An overview of the characteristics of the novel avian influenza A H7N9 virus in humans

Kei Xian Tan, Sabrina A. Jacob, Kok Gan Chan, Learn Han Lee

Research output: Contribution to journalArticle

15 Citations (Scopus)

Abstract

The novel avian influenza A H7N9 virus which caused the first human infection in Shanghai, China; was reported on the 31st of March 2013 before spreading rapidly to other Chinese provinces and municipal cities. This is the first time the low pathogenic avian influenza A virus has caused human infections and deaths; with cases of severe respiratory disease with pneumonia being reported. There were 440 confirmed cases with 122 fatalities by 16 May 2014; with a fatality risk of ~28%. The median age of patients was 61 years with a male-to-female ratio of 2.4:1. The main source of infection was identified as exposure to poultry and there is so far no definitive evidence of sustained person-to-person transmission. The neuraminidase inhibitors, namely oseltamivir, zanamivir, and peramivir; have shown good efficacy in the management of the novel H7N9 virus. Treatment is recommended for all hospitalized patients, and for confirmed and probable outpatient cases; and should ideally be initiated within 48 h of the onset of illness for the best outcome. Phylogenetic analysis found that the novel H7N9 virus is avian in origin and evolved from multiple reassortments of at least four origins. Indeed the novel H7N9 virus acquired human adaptation via mutations in its eight RNA gene segments. Enhanced surveillance and effective global control are essential to prevent pandemic outbreaks of the novel H7N9 virus.

LanguageEnglish
Article number140
Number of pages11
JournalFrontiers in Microbiology
Volume6
Issue numberMAR
DOIs
Publication statusPublished - 5 Mar 2015

Fingerprint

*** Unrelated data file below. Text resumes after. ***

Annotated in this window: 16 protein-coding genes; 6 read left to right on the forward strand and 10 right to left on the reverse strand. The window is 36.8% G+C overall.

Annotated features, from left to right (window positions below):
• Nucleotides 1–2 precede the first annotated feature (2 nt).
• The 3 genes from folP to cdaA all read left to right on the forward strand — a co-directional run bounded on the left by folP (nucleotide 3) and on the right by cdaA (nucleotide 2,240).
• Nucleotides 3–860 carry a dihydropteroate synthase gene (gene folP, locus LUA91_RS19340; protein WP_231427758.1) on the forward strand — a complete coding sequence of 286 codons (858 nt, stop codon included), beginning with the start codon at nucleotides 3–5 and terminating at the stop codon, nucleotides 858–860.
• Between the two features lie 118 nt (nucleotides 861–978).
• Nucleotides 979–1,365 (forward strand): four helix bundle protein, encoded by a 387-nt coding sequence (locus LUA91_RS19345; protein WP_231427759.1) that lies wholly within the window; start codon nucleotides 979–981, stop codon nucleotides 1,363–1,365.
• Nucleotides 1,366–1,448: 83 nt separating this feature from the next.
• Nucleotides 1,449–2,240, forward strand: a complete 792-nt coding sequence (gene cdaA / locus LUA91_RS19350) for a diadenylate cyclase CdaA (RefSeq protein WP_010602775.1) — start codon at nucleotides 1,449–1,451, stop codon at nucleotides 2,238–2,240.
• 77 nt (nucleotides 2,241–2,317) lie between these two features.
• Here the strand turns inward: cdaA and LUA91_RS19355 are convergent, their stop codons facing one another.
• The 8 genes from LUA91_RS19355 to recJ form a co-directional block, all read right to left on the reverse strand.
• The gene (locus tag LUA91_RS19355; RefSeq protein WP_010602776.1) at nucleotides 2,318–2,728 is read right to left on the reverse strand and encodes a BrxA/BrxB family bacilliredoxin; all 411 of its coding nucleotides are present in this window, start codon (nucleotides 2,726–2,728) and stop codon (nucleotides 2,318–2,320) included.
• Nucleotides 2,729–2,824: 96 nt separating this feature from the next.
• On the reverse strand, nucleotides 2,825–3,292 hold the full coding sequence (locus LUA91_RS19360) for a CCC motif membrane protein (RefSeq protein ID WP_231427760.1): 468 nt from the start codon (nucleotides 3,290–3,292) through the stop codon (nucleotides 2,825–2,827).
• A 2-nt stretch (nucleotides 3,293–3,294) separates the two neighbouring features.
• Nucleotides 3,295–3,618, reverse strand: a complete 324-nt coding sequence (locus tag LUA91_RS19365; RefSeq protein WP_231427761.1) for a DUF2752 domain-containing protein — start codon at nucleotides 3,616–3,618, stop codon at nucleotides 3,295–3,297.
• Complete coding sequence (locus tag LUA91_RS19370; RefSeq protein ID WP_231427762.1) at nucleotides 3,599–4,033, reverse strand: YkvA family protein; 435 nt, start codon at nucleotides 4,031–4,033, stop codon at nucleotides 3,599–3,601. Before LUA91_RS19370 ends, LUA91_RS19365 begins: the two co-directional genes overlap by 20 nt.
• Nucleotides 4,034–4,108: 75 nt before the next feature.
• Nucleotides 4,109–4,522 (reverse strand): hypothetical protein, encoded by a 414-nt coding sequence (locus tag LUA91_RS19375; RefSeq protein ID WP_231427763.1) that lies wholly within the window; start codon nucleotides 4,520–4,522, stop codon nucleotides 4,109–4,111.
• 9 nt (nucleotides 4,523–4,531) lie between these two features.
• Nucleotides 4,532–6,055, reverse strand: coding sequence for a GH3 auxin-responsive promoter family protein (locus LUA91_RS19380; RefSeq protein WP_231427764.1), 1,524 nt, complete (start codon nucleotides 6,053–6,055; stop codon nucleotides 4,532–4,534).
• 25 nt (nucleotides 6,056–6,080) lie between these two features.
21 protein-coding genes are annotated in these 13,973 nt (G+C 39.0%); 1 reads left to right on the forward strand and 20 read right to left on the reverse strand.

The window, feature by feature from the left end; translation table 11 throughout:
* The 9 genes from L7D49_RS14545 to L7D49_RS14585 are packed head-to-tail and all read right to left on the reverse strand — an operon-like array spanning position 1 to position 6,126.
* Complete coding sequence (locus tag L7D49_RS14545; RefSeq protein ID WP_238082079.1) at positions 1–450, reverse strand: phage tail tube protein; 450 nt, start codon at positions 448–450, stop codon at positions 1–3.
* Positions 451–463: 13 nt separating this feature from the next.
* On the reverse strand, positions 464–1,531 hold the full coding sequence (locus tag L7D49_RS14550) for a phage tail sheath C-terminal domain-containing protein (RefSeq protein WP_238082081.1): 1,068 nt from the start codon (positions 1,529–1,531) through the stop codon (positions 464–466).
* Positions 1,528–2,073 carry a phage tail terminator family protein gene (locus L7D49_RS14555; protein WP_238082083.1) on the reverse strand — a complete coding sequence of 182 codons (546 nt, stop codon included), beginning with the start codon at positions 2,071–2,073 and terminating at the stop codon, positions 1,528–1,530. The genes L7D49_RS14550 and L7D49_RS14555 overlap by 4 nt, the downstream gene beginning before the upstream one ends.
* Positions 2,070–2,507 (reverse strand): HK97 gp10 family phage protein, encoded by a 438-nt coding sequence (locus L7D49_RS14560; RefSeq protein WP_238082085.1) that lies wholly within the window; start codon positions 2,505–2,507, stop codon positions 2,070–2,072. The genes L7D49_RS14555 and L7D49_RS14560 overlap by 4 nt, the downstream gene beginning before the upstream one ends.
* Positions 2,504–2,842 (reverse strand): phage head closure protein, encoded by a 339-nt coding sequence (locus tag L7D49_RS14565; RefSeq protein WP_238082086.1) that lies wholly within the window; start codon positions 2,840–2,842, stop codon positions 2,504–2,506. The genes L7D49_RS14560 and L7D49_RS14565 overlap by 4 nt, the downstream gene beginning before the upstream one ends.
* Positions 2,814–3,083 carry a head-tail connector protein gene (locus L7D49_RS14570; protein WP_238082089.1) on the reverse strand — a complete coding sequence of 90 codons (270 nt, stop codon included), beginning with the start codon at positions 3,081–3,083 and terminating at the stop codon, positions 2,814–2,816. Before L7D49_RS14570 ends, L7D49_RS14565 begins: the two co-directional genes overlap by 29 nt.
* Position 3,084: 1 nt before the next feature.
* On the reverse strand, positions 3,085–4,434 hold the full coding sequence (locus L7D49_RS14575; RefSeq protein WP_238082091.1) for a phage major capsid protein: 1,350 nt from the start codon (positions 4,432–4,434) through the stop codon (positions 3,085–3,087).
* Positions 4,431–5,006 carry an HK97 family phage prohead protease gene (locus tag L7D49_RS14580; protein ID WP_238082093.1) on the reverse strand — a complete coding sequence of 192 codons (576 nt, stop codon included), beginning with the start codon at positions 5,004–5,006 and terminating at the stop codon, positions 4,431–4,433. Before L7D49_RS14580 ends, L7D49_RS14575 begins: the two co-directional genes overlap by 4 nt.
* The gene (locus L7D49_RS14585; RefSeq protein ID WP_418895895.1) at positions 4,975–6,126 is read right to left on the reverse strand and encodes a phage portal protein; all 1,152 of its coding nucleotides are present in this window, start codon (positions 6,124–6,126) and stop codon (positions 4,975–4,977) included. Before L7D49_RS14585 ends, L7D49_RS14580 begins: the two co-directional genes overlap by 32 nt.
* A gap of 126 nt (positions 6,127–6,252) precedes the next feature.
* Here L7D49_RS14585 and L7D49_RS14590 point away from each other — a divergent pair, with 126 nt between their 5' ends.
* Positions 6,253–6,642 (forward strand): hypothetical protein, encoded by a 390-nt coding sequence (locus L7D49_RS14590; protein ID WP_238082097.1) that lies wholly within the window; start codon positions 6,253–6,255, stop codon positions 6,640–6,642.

H7N9 Subtype Influenza A Virus
Influenza in Birds
Influenza A virus
Infection
Zanamivir
Oseltamivir
Neuraminidase
Pandemics
Poultry
Disease Outbreaks
China
Pneumonia
Outpatients
RNA
Mutation
Genes

Keywords

  • avian influenza A
  • H7N9
  • virus

Cite this

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abstract = "The novel avian influenza A H7N9 virus which caused the first human infection in Shanghai, China; was reported on the 31st of March 2013 before spreading rapidly to other Chinese provinces and municipal cities. This is the first time the low pathogenic avian influenza A virus has caused human infections and deaths; with cases of severe respiratory disease with pneumonia being reported. There were 440 confirmed cases with 122 fatalities by 16 May 2014; with a fatality risk of ~28{\%}. The median age of patients was 61 years with a male-to-female ratio of 2.4:1. The main source of infection was identified as exposure to poultry and there is so far no definitive evidence of sustained person-to-person transmission. The neuraminidase inhibitors, namely oseltamivir, zanamivir, and peramivir; have shown good efficacy in the management of the novel H7N9 virus. Treatment is recommended for all hospitalized patients, and for confirmed and probable outpatient cases; and should ideally be initiated within 48 h of the onset of illness for the best outcome. Phylogenetic analysis found that the novel H7N9 virus is avian in origin and evolved from multiple reassortments of at least four origins. Indeed the novel H7N9 virus acquired human adaptation via mutations in its eight RNA gene segments. Enhanced surveillance and effective global control are essential to prevent pandemic outbreaks of the novel H7N9 virus.",
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An overview of the characteristics of the novel avian influenza A H7N9 virus in humans. / Tan, Kei Xian; Jacob, Sabrina A.; Chan, Kok Gan; Lee, Learn Han.

In: Frontiers in Microbiology, Vol. 6, No. MAR, 140, 05.03.2015.

Research output: Contribution to journalArticle

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